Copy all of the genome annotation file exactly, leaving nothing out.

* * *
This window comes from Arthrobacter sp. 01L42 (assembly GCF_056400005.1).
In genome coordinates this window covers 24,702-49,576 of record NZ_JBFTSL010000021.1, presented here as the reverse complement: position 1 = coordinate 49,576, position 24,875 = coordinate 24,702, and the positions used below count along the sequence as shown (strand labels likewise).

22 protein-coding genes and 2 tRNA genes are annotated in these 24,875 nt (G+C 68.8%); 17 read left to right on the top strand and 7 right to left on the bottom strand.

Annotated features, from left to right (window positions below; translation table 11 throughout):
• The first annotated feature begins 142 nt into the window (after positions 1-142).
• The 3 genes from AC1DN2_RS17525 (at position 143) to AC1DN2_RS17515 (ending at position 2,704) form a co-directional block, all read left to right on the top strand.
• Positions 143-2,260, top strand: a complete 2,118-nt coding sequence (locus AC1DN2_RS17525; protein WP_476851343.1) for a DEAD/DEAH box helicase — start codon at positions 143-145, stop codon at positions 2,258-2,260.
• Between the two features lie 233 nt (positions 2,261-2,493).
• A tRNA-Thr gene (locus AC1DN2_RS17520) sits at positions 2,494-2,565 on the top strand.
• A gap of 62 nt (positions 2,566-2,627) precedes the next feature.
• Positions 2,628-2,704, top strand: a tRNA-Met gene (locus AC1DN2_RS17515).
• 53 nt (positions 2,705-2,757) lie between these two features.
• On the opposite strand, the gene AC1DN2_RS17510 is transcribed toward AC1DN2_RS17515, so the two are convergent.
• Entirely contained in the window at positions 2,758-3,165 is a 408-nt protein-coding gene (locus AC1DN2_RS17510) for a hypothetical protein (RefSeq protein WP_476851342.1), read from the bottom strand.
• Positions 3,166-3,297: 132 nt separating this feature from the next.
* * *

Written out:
This window comes from Arthrobacter sp. 01L42 (assembly GCF_056400005.1).
In genome coordinates this window covers 24,702-49,576 of record NZ_JBFTSL010000021.1, presented here as the reverse complement: position 1 = coordinate 49,576, position 24,875 = coordinate 24,702, and the positions used below count along the sequence as shown (strand labels likewise).

22 protein-coding genes and 2 tRNA genes are annotated in these 24,875 nt (G+C 68.8%); 17 read left to right on the top strand and 7 right to left on the bottom strand.

Annotated features, from left to right (window positions below; translation table 11 throughout):
• The first annotated feature begins 142 nt into the window (after positions 1-142).
• The 3 genes from AC1DN2_RS17525 (at position 143) to AC1DN2_RS17515 (ending at position 2,704) form a co-directional block, all read left to right on the top strand.
• Positions 143-2,260, top strand: a complete 2,118-nt coding sequence (locus AC1DN2_RS17525; protein WP_476851343.1) for a DEAD/DEAH box helicase — start codon at positions 143-145, stop codon at positions 2,258-2,260.
• Between the two features lie 233 nt (positions 2,261-2,493).
• A tRNA-Thr gene (locus AC1DN2_RS17520) sits at positions 2,494-2,565 on the top strand.
• A gap of 62 nt (positions 2,566-2,627) precedes the next feature.
• Positions 2,628-2,704, top strand: a tRNA-Met gene (locus AC1DN2_RS17515).
• 53 nt (positions 2,705-2,757) lie between these two features.
• On the opposite strand, the gene AC1DN2_RS17510 is transcribed toward AC1DN2_RS17515, so the two are convergent.
• Entirely contained in the window at positions 2,758-3,165 is a 408-nt protein-coding gene (locus AC1DN2_RS17510) for a hypothetical protein (RefSeq protein WP_476851342.1), read from the bottom strand.
• Positions 3,166-3,297: 132 nt separating this feature from the next.